Thursday, June 28, 2012

The Fictive Dream

"The first Blyton book I remember reading, as a child of Sri Lankan immigrants growing up in small-town Canada, was Five on a Treasure Island. In it, four kids and a dog search for a cache of gold while avoiding grown-ups, dungeons, and other dark forces. I read other Famous Fives and Adventure books before coming to a disorienting realization. The kids in these stories were supposed to be white. I had assumed they were brown. These were, after all, stories my mother had read while she was growing up in Sri Lanka. I naturally assumed they were set there, and I populated them accordingly.[...]
     [David Rudd, a professor of Children’s Literature at Bolton University in the UK] told me that 'Most adults look on Blyton as someone they loved, but when they go back and try to read her they find her reprehensible in many ways,' which include simplistic, repetitive stories and bland characters. Formal weaknesses aside, I asked him if he also thought she represented British children’s holiday adventures as the impossible-to-have ideal of childhood experience itself, particularly for young readers in the colonies. He allowed that the books are based on 'a British middle-class sort of place from the 1950s and 1960s,' but the colonial readers he interviewed 'didn’t see England as such' in them.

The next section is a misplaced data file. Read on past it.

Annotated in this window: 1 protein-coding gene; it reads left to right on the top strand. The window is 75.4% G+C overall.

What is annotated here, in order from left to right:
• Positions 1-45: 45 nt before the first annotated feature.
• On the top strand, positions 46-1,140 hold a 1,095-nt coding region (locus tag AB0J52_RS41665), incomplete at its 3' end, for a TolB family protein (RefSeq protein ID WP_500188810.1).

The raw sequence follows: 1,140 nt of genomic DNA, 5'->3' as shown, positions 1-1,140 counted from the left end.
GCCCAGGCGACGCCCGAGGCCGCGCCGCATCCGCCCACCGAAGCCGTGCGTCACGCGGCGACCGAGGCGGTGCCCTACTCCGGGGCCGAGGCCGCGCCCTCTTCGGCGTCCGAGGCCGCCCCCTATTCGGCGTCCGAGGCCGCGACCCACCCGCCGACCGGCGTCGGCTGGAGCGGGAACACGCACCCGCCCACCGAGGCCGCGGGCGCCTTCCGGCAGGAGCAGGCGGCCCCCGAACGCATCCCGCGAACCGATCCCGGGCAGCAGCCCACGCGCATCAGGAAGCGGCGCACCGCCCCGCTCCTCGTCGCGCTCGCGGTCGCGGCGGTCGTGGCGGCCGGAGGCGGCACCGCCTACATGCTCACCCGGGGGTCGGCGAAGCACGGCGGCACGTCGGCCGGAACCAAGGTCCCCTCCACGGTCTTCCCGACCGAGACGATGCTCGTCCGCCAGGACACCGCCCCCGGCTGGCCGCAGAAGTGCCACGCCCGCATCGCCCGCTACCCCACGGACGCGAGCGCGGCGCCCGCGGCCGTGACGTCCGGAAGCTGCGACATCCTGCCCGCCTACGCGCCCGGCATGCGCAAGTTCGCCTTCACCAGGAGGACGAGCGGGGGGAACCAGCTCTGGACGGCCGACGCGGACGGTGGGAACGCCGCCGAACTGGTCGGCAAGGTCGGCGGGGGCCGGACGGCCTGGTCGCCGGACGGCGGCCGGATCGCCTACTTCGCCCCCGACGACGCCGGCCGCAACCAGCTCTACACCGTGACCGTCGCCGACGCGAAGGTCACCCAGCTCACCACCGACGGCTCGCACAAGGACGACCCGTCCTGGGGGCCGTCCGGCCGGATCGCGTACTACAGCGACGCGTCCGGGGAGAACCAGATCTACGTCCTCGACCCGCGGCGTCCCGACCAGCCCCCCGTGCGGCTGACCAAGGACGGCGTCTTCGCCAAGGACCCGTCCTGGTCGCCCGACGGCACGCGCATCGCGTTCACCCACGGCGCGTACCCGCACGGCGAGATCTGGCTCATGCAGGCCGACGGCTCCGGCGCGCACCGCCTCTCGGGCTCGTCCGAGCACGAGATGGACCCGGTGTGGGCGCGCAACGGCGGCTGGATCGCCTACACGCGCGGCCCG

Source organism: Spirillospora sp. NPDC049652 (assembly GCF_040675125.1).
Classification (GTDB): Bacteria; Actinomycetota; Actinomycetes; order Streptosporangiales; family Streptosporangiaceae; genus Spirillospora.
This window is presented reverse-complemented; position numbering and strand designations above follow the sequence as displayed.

Instead, many tended to 'supply their own local vegetation, etc.' When I told him that I once thought Blyton’s books were full of brown kids like me, he wasn’t surprised. 'Everyone sort of inhabits the hero’s role.' "
— Randy Boyagoda, The Paris Review

Buy all of Enid Blyton's books here...

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